John Lewis will unveil its fifth annual retail report today.
Blackfriar was given a sneaky peak at the much awaited report and found some interesting findings.
Apparently shoppers, faced with economic uncertainty and an eventful year in politics, have tried to cheer themselves up by buying products that help them escape from reality.
This may seem improbable, but shoppers have turned to unicorns and mermaid themed products to help them do this. Meanwhile online searches for pool inflatables increased 99 per cent.
We are not making this up. Maybe Brexit Secretary David Davis could buy a mermaid’s costume and a couple of unicorns. Who knows? It may just work in negotiations with Brussels as nothing else has.
As the complexity of the Brexit negotiations becomes clearer, it appears that a large number of people would rather live in a fantasy world where it just isn’t happening.
John Lewis has labelled 2017 as the year of the unicorn.
The bellwether retailer said the legendary creatures are now emblazoned on everything, from wallets to water bottles, and searches for unicorns have increased by 70 per cent.
Meanwhile searches for mermaid themed products rose 22 per cent on last year.
The report said “a touch of the exotic and the fantastic helped people escape from the serious side of life”.
“Unicorn and mermaid-themed products and giant inflatables in the shape of doughnuts, flamingos and watermelons were all on-trend and saw substantial sales,” it stated.
The John Lewis report is always a good indicator of what has gone out of fashion and this year it’s Sat Navs, eReaders, spiralizers, push up bras and office suits for women.
It appears that this isn’t because we’ve rediscovered a love of maps to help us navigate.
The fall in Sat Navs has come about since most new cars have now introduced built-in Sat Navs and many of us are relying on our smartphones to get us from A to B.
John Lewis has gone so far as to say it plans to remove Sat Navs from its stocklist.
The retailer said searches for eReaders declined by 33 per cent compared with last year and sales were down by 23 per cent.
John Lewis said it appears you can’t beat a good old-fashioned book, but Blackfriar would argue that once you have a Kindle you’re not going to bother replacing it with a newer model as there is no point.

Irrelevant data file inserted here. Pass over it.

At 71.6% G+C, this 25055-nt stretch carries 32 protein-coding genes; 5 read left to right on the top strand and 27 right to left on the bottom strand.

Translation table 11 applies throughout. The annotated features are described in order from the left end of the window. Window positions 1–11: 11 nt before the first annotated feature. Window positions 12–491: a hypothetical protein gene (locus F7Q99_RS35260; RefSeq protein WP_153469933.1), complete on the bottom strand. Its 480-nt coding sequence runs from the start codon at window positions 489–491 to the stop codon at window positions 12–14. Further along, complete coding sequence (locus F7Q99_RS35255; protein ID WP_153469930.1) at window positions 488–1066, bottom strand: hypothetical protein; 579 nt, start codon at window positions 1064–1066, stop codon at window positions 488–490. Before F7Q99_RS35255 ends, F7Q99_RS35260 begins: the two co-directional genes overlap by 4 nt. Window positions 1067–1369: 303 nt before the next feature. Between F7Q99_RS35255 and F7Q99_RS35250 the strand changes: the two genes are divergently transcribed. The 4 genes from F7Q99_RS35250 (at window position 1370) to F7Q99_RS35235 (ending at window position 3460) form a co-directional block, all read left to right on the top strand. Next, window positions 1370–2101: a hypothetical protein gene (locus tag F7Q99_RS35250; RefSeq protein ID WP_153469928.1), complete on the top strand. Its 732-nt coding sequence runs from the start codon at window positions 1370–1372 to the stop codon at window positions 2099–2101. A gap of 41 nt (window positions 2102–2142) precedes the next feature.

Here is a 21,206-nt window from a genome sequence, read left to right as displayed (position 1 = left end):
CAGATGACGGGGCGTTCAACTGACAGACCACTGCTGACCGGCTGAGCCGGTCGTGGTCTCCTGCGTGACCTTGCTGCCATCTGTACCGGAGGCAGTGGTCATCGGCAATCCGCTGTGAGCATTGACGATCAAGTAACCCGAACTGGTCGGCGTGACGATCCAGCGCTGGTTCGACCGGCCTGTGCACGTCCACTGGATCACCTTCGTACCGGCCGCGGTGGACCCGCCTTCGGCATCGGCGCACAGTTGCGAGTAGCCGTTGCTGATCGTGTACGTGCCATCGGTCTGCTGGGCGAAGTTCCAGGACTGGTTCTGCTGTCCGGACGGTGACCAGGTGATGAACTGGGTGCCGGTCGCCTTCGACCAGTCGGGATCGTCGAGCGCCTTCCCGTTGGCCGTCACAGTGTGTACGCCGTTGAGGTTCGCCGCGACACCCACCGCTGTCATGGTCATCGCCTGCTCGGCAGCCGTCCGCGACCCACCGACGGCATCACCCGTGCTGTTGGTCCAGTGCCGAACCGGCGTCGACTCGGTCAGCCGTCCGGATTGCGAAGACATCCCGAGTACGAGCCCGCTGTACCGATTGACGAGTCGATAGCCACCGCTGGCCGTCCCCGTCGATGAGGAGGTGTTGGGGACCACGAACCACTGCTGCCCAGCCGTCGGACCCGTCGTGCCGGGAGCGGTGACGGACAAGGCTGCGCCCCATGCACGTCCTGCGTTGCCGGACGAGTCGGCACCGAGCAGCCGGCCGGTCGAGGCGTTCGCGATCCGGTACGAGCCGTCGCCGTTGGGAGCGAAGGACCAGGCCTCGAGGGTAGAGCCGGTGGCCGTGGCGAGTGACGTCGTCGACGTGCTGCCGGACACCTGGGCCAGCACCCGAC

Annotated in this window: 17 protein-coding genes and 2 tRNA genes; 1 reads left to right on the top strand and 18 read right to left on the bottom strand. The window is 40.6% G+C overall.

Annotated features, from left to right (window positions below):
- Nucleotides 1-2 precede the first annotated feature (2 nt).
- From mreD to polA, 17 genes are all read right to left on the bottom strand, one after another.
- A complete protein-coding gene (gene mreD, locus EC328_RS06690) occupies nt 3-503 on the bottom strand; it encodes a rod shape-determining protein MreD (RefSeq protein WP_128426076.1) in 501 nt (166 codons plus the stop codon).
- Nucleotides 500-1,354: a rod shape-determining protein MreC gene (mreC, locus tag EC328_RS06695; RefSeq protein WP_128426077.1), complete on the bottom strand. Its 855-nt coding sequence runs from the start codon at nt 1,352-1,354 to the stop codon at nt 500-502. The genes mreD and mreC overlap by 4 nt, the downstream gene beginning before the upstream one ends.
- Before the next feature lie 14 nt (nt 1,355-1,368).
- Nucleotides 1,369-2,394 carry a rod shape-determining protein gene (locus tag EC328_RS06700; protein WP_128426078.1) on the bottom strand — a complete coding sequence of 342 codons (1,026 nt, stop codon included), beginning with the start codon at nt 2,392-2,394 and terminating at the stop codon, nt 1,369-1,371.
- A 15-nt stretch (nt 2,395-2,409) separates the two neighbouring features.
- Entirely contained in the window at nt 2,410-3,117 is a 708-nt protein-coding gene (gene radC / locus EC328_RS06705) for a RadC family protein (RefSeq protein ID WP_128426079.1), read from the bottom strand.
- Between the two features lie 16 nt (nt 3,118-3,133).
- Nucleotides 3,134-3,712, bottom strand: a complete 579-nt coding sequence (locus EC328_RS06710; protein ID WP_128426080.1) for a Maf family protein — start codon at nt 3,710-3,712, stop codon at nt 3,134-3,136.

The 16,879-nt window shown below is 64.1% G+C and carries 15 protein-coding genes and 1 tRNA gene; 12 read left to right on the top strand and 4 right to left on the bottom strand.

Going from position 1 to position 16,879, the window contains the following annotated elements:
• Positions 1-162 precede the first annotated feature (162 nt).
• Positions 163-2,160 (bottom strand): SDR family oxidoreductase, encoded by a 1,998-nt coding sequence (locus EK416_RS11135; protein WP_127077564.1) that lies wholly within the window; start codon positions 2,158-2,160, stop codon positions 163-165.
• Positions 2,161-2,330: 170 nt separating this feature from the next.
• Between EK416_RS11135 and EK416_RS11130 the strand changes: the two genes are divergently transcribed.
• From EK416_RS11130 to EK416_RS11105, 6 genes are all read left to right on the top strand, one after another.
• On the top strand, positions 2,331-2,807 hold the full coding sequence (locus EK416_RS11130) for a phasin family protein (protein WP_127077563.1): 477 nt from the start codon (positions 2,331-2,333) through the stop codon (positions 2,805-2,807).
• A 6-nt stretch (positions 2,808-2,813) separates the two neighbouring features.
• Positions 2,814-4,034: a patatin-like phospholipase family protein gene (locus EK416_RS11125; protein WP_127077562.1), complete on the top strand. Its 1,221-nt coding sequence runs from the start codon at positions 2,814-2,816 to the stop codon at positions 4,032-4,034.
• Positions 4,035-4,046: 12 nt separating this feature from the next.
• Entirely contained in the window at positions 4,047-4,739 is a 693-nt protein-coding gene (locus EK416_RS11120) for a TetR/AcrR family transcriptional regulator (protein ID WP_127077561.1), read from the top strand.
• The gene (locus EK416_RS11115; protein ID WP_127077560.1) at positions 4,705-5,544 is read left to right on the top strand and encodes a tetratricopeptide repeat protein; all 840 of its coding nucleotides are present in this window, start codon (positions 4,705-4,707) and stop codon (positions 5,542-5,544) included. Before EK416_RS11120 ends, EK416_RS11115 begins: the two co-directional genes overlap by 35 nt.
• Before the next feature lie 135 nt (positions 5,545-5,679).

Smartphones are constantly evolving whereas a Kindle just allows you to read a book.
Blackfriar suspects half of you are wondering what the hell a spiralizer is. It’s the gadget that was supposed to help you turn courgettes into spaghetti which led to courgette shortages in some supermarkets. It appears we’d rather just eat spaghetti now and sod the calories.
The report said: “The spiralizing craze of two years ago has fizzled out, with online searches down by 53 per cent and sales declining by 40 per cent.”
Apparently the nineties classic push-up bra has also plunged in sales as increasingly, customers favour non-padded options, which saw an uplift in sales of 20 per cent compared with last year.
It also appears that the traditional “office suit” for ladies is becoming a thing of the past, with matching suit jackets and skirts seeing a 10 per cent decline.
John Lewis said menswear saw strong sales of bow ties over the last 12 months as men still dress up for formal occasions. However, the cummerbund is being consigned to the fashion archives, with demand dropping 21 per cent in the last five years. Blackfriar reckons it’s a James Bond thing - men want to look like 007 not like their grandad.
Meanwhile, products that made a return to favour included bookcases, the Rubik’s Cube, record players and filofaxes.
It appears that people are hankering for a fantasy world of unicorns and mermaids or the relative security of the eighties and nineties rather than having to live in the political reality that is 2017.